Jordan's King Abdullah, furious at the brutal death of Jordanian pilot Lt. Muath al-Kaseasbeh, has vowed to pursue the Islamic State terrorist group until his military runs "out of fuel and bullets."
"We are waging this war to protect our faith, our values and human principles and our war for their sake will be relentless and will hit them in their own ground," state TV quoted the King as saying.
"He said there is going to be retribution like ISIS hasn't seen," said Rep. Duncan Hunter Jr., R-Calif., a Marine Corps veteran of two tours in Iraq and one in Afghanistan, who was in the meeting with the king, according to Fox News. "He mentioned 'Unforgiven' and he mentioned Clint Eastwood, and he actually quoted a part of the movie."
The two terrorists killed in retribution for the death of Lt. Kaseasbeh were Sajida al-Rishawi, who was convicted for taking part in a 2005 triple hotel bombing that killed 60 in Amman, and Ziad al-Karbouly, an Iraqi who served as an aide to Al Qaeda in Iraq founder Abu Musab al-Zarqawi.
According to Jordanian Army spokesman Mamdouh al-Ameri, the death of the terrorists is just the beginning of the nation's vengeance against ISIS.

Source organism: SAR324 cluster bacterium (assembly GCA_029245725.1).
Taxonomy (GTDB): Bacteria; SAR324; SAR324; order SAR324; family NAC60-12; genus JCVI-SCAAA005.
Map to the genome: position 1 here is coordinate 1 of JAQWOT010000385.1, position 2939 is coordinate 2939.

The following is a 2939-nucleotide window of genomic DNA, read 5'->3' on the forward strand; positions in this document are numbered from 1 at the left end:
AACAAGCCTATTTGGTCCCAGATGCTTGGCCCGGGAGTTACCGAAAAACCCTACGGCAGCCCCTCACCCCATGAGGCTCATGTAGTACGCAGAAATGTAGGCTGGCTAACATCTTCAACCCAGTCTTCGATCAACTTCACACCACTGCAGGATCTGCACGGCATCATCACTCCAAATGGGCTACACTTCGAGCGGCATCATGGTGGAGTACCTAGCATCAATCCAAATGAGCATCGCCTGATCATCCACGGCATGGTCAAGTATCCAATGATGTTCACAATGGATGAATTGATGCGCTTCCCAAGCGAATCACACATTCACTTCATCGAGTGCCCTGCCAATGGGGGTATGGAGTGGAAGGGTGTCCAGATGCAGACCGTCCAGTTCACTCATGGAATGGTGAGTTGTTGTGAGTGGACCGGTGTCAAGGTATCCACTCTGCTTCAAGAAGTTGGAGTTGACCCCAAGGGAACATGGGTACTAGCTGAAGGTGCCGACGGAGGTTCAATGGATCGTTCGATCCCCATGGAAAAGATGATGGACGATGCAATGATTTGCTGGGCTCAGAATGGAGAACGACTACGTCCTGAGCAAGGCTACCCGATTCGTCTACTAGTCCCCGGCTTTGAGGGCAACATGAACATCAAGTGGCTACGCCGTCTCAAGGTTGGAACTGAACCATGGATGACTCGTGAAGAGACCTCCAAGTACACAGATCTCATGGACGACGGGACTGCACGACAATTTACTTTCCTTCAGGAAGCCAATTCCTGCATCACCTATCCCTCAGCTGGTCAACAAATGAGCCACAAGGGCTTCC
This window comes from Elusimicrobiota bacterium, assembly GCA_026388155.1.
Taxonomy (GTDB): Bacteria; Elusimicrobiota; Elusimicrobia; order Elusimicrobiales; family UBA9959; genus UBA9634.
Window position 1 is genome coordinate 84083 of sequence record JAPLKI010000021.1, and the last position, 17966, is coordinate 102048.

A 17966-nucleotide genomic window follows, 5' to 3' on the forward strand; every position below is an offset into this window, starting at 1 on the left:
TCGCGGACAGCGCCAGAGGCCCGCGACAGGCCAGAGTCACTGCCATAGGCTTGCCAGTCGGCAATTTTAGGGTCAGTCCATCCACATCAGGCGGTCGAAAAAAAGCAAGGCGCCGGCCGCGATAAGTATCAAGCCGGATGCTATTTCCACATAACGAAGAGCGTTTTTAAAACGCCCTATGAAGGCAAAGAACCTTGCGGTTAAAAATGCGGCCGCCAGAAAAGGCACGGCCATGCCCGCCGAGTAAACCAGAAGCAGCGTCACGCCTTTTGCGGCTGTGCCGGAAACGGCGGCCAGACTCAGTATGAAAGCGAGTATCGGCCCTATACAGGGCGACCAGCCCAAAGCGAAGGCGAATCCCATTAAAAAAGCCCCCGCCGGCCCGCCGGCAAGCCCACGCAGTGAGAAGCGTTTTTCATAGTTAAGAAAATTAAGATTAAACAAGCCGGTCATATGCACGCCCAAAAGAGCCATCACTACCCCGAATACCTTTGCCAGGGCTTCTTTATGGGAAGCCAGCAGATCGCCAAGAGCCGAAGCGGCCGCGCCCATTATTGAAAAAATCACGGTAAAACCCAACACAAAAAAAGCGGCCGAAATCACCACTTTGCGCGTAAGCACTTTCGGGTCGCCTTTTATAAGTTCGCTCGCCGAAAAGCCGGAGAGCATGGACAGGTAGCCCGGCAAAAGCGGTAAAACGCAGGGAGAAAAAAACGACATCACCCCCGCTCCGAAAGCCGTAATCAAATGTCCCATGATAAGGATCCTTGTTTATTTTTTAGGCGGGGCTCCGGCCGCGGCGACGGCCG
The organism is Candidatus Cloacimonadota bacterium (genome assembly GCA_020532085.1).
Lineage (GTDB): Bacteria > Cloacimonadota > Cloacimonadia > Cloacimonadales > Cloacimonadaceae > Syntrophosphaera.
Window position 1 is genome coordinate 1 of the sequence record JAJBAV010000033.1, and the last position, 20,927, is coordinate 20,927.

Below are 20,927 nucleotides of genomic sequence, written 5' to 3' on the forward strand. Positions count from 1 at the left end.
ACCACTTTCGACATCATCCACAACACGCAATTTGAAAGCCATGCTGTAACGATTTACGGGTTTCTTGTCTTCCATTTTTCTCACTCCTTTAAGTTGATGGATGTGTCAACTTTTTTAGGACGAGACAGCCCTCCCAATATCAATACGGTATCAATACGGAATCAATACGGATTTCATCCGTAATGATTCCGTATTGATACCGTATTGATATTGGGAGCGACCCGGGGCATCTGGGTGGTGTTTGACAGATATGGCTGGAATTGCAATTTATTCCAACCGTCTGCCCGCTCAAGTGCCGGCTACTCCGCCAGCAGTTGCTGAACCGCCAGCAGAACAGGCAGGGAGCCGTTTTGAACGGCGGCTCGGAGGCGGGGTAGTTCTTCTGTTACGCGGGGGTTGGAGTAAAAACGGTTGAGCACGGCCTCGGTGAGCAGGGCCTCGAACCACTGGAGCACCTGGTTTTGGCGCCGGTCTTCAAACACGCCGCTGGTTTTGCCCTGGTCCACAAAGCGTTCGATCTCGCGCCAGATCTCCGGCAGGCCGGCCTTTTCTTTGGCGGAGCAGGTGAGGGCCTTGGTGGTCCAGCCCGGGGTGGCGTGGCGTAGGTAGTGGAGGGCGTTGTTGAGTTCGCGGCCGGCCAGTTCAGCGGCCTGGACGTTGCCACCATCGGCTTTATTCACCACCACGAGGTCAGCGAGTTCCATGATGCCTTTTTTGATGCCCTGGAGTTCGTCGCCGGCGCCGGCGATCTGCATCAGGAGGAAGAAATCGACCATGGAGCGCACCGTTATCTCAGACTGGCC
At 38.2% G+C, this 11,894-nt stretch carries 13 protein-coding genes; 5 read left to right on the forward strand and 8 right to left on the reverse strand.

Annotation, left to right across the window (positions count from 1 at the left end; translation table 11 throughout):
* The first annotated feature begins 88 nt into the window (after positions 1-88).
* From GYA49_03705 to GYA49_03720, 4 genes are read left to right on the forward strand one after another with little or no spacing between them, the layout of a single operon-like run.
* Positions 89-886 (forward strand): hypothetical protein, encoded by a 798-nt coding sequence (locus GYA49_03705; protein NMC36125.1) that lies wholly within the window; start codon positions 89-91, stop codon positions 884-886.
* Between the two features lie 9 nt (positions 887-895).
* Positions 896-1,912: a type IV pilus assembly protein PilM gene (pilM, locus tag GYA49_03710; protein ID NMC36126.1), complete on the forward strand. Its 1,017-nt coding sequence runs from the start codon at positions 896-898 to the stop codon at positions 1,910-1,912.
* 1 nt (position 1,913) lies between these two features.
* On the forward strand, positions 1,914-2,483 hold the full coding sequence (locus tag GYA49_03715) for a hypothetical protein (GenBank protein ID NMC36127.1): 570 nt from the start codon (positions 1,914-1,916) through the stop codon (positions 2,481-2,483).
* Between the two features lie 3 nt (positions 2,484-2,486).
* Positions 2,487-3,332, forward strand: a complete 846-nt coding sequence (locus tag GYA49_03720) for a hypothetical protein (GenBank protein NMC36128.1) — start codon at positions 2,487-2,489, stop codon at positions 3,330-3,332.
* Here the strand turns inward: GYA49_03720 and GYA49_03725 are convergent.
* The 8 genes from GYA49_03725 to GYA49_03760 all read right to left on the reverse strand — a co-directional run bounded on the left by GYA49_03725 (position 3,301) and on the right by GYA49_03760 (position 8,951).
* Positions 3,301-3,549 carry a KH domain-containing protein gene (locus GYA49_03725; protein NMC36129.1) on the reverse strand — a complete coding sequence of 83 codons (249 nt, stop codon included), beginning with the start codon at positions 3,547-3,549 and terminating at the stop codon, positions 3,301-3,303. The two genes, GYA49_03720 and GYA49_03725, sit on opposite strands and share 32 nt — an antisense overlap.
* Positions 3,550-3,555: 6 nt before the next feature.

"Our punishment and revenge will be as huge as the loss of the Jordanians," he emphasized.
King Abdullah was personally invested of the fate of the young pilot, who was from a prominent tribe in the Karah governorate and graduated from King Hussein Air College, which was named after Abdullah's father.
"The King told me that he was following up personally on Muath's case," the pilot's father, Safi al-Kaseasbeh told the Jordan Times. "He said Crown Prince Hussein, may God protect him, is no dearer to me than Muath."
According to reports, Lt Kasasbeh was captured by ISIS in December when his aircraft crashed during a bombing mission by the US-led coalition over Syria. Last month, Jordan considered an offer from the Islamic State to trade Al-Rishawi for the pilot, but reports yesterday said the pilot had been dead since January 3.
The killing not only sparked outrage across Jordan, a peaceful nation of about 6 million, but among the international community as well.
On Tuesday, U.S. President Obama asserted that the killing would "redouble the vigilance and determination on the part of our global coalition to make sure they are degraded and ultimately defeated."
"It's just one more indication of the viciousness and barbarity of this organization," Obama said. "And I think it will redouble the vigilance and determination on the part of the global coalition to make sure that they are degraded and ultimately defeated."
British Prime Minister David Cameron also condemned the "sickening murder by Isil's barbaric terrorists", and acknowledged Lt Kasaesbeh, who "paid with his life while protecting his country and us all"
"These terrorists' brutal behaviour will only strengthen our resolve," he said. "We stand in solidarity with our Jordanian friends and we will continue to work with them and our other Coalition partners to defeat Isil.
"We will not stop until these evil extremists and their poisonous ideology are defeated."